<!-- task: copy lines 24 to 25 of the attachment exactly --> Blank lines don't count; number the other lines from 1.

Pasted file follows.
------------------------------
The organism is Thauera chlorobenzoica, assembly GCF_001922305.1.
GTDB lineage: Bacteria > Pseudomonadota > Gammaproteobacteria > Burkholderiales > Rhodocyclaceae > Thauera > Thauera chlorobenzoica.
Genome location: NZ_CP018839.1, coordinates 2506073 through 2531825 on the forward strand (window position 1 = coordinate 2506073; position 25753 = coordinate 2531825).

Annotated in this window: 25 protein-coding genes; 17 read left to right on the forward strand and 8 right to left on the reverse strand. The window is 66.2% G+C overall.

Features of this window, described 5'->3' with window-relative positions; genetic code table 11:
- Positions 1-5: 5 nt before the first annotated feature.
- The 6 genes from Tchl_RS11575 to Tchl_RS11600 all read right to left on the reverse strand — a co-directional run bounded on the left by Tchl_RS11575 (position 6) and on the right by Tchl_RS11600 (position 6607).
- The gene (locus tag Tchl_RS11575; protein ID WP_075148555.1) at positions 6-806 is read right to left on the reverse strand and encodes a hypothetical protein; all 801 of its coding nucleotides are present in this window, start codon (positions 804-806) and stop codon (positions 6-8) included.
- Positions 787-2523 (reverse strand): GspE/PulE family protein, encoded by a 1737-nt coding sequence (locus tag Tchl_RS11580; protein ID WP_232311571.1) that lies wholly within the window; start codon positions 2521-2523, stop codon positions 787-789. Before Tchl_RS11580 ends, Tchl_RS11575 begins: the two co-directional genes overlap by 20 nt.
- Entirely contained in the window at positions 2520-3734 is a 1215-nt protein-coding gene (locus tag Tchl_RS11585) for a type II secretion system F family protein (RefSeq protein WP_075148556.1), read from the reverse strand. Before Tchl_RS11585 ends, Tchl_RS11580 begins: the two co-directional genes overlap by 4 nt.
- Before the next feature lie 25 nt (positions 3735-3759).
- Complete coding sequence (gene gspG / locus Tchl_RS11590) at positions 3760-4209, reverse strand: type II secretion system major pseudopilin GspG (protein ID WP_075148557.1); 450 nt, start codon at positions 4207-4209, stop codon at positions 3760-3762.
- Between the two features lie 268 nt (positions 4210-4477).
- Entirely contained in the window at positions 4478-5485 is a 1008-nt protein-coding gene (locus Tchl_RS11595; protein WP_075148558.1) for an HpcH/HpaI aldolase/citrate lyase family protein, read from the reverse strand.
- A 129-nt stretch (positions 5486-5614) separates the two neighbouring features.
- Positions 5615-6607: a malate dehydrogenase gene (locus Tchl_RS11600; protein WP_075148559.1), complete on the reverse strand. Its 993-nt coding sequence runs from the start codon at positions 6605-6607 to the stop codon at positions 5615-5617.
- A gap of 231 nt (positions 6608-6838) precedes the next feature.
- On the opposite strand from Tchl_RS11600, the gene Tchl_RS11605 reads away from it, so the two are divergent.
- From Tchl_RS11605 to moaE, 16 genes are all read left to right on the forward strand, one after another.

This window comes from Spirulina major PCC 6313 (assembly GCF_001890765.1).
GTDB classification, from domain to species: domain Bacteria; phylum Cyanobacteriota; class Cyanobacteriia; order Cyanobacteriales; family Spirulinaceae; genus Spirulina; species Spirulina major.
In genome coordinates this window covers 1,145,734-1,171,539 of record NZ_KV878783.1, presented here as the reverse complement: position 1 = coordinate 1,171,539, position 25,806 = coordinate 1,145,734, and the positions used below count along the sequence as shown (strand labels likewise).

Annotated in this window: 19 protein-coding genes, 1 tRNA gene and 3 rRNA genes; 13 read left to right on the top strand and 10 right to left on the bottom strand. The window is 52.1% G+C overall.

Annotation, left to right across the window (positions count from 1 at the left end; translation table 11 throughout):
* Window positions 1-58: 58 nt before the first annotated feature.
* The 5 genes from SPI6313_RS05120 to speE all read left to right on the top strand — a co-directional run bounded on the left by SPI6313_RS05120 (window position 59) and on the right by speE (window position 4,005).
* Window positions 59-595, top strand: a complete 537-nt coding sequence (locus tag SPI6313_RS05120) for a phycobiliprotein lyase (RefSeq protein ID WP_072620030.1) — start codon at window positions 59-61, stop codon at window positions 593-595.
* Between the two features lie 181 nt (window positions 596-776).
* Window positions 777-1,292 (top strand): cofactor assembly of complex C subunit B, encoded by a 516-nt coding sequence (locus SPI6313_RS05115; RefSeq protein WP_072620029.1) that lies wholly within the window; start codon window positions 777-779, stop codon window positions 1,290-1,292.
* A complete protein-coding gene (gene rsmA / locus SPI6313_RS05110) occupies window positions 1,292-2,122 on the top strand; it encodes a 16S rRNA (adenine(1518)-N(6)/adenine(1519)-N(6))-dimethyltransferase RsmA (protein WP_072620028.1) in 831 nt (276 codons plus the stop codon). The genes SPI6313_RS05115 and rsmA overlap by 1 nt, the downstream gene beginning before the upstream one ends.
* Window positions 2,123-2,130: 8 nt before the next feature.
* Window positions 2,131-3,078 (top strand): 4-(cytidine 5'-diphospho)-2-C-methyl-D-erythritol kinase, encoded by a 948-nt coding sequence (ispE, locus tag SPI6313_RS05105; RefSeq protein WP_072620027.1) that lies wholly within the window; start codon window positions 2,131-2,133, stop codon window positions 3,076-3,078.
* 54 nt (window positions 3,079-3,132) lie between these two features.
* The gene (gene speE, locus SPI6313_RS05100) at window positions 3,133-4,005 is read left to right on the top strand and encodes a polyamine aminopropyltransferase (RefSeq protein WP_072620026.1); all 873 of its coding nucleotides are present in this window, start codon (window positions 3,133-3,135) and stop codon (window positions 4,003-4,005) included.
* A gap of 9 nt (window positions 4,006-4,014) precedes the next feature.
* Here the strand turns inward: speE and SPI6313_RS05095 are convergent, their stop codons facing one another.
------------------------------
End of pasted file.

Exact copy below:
Annotation, left to right across the window (positions count from 1 at the left end; translation table 11 throughout):
* Window positions 1-58: 58 nt before the first annotated feature.